Companies are increasingly requiring workers to sign arbitration agreements that prevent workers from suing the company in court. Instead, under these agreements, employment disputes must be resolved through private arbitration.
Mandatory arbitration agreements frequently are criticized because private arbitration proceedings are not open to the public and do not allow for jury trials. These criticisms recently got some publicity when the sexual harassment claims of Fox News celebrity Gretchen Carlson were compelled to arbitration. The news media and women’s rights groups complained that private arbitration would prevent the public from learning about outrageous behavior tolerated at one of the nation’s biggest media empires.
A less-discussed criticism of private arbitration is that most arbitration agreements contain “class waiver” provisions. Under these provisions, the worker must agree that any arbitration will be limited to his/her individual dispute. In other words, companies are using arbitration agreements to prevent workers from bringing class action lawsuits on behalf of fellow employees.
Here is why workers’ rights advocates and policymakers should be very concerned about class action waivers. In many employment rights cases – especially those arising under wage and overtime laws – the damages stemming from an individual employee’s legal claim might only amount to a few hundred or a few thousand dollars. However, in the aggregate, the damages owed to all employees for the same legal violation might total millions of dollars.
Put in economic terms, class actions enable workers to achieve the “economies of scale” necessary to go up against the big boss. As observed by the Supreme Court: “The policy at the very core of the class action mechanism is to overcome the problem that small recoveries do not provide the incentive for any individual to bring a solo action prosecuting his or her rights.” Amchem Products, Inc. v. Windsor, 521 U.S. 591, 617 (1997).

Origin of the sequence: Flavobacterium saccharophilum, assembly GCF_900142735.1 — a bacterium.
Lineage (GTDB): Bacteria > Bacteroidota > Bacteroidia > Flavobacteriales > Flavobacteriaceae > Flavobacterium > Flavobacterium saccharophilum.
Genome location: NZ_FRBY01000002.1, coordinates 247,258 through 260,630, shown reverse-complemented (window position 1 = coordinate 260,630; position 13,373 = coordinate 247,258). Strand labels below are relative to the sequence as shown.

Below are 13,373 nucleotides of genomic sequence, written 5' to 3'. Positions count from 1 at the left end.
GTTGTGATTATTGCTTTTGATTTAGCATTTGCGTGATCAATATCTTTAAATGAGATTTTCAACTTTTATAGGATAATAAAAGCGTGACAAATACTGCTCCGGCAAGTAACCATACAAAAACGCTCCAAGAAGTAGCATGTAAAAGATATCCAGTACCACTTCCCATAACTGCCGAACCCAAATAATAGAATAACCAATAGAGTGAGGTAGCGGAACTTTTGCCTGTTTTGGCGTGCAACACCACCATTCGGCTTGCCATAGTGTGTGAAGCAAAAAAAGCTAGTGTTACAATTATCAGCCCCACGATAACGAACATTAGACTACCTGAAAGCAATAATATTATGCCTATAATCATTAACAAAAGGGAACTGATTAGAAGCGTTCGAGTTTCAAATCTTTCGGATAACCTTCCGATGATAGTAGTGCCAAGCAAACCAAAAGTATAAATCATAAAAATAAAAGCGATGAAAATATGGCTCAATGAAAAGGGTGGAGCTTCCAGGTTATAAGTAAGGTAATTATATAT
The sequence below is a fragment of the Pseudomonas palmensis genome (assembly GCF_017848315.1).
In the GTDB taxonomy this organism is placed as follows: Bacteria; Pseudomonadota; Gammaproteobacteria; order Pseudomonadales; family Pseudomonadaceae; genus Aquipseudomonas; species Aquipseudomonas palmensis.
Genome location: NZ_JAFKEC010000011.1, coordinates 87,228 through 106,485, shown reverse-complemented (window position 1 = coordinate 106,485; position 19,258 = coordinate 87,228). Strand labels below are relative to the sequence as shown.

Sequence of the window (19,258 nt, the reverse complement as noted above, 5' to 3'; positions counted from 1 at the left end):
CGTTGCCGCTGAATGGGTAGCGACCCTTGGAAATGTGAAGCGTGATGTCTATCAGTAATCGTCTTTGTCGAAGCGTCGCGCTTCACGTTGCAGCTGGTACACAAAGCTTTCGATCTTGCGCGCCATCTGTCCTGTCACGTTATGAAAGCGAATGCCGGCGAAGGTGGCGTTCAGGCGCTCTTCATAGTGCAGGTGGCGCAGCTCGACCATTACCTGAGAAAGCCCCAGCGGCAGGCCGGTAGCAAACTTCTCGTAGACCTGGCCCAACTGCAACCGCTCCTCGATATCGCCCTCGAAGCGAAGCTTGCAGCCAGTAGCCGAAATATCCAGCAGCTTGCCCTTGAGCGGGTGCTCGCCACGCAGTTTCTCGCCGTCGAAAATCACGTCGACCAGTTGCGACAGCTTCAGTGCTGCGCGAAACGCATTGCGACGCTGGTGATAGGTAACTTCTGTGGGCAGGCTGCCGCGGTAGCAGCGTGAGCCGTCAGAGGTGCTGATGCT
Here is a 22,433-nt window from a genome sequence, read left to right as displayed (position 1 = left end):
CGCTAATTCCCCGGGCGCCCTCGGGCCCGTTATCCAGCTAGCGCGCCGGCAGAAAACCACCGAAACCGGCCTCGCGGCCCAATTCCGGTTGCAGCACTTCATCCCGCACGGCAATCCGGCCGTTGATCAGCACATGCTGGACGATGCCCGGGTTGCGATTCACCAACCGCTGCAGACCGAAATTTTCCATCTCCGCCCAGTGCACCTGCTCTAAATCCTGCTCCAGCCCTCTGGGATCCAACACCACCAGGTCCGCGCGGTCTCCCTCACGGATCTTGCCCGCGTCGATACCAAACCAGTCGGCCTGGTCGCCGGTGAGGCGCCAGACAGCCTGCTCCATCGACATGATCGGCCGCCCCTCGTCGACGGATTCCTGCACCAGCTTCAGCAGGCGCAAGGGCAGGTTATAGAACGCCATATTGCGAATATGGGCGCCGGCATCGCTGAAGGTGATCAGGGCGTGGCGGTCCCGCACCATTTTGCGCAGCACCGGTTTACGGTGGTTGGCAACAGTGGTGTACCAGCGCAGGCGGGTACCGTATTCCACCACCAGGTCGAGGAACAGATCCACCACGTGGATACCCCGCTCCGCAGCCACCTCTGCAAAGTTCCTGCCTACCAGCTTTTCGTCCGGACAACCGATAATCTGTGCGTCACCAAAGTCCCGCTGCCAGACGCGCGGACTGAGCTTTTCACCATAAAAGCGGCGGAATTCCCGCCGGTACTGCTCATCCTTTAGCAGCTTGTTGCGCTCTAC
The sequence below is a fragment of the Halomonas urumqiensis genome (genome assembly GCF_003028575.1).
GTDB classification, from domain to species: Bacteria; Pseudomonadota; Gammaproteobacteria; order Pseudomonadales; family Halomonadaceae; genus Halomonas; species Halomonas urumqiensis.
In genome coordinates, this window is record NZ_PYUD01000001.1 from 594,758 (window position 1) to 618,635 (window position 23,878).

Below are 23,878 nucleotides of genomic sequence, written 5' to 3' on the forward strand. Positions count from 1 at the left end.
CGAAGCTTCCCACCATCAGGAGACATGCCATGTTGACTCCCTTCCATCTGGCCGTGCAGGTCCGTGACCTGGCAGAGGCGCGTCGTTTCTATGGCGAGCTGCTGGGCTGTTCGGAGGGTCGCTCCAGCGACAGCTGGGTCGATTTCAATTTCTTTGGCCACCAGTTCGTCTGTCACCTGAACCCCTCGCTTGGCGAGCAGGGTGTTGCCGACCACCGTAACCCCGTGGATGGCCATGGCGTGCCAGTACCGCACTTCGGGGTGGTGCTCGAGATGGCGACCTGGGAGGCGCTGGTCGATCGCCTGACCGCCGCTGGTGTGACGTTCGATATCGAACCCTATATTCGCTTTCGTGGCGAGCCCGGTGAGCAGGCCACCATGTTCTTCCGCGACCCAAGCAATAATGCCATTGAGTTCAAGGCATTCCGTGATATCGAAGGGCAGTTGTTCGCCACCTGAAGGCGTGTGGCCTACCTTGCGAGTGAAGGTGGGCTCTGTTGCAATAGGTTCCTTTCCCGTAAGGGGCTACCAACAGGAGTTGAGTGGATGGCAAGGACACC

Employment rights class actions recently received a big boost when the U.S. Courts of Appeal for the Seventh Circuit (covering Illinois, Indiana, and Wisconsin) and the Ninth Circuit (covering Alaska, Arizona, California, Hawaii, Idaho, Montana, Nevada, Oregon, and Washington) ruled that class waivers in arbitration agreements are illegal because they violate the right of workers to engage in “concerted activity” under the National Labor Relations Act (“NLRA”). See: Lewis v. Epic Systems Corp., 823 F.3d 1147 (7th Cir. 2016); Morris v. Ernst & Young, LLP, 834 F.3d 975 (9th Cir. Aug. 22, 2016).Meanwhile, the U.S. Courts of Appeal for the Fifth Circuit (covering Texas, Louisiana, and Mississippi), the Eighth Circuit (covering Arkansas, Iowa, Minnesota, Missouri, Nebraska, North Dakota, and South Dakota), and the Second Circuit (covering Connecticut, New York, and Vermont) have held that such class waivers do not violate the NLRA. See: D.R. Horton, Inc. v. NLRB, 737 F.3d 344 (5th Cir. 2013); Sutherland v. Ernst & Young LLP, 726 F.3d 290 (2d Cir. 2013);Owen v. Bristol Care, Inc., 702 F.3d 1050 (8th Cir. 2013).These conflicting decisions are irreconcilable. So whether or not the NLRA prohibits class waivers in arbitration agreements is almost certainly destined for the Supreme Court. In the meantime, here in Pennsylvania, employment lawyers are anxiously waiting for the U.S. Court of Appeals for the Third Circuit (covering Delaware, New Jersey, and Pennsylvania) to decide this issue in an appeal entitled The Rose Group v. NLRB, 15-4092. The Court heard oral argument on October 5 and should issue a decision in the next several months.
In the absence of Supreme Court guidance, employment lawyers will continue to fight over the legality of class waivers in arbitration agreements. Although this “procedural” issue does not get much attention in the news media, it is extraordinarily important to the vindication of workers’ wage, overtime, and other employment rights.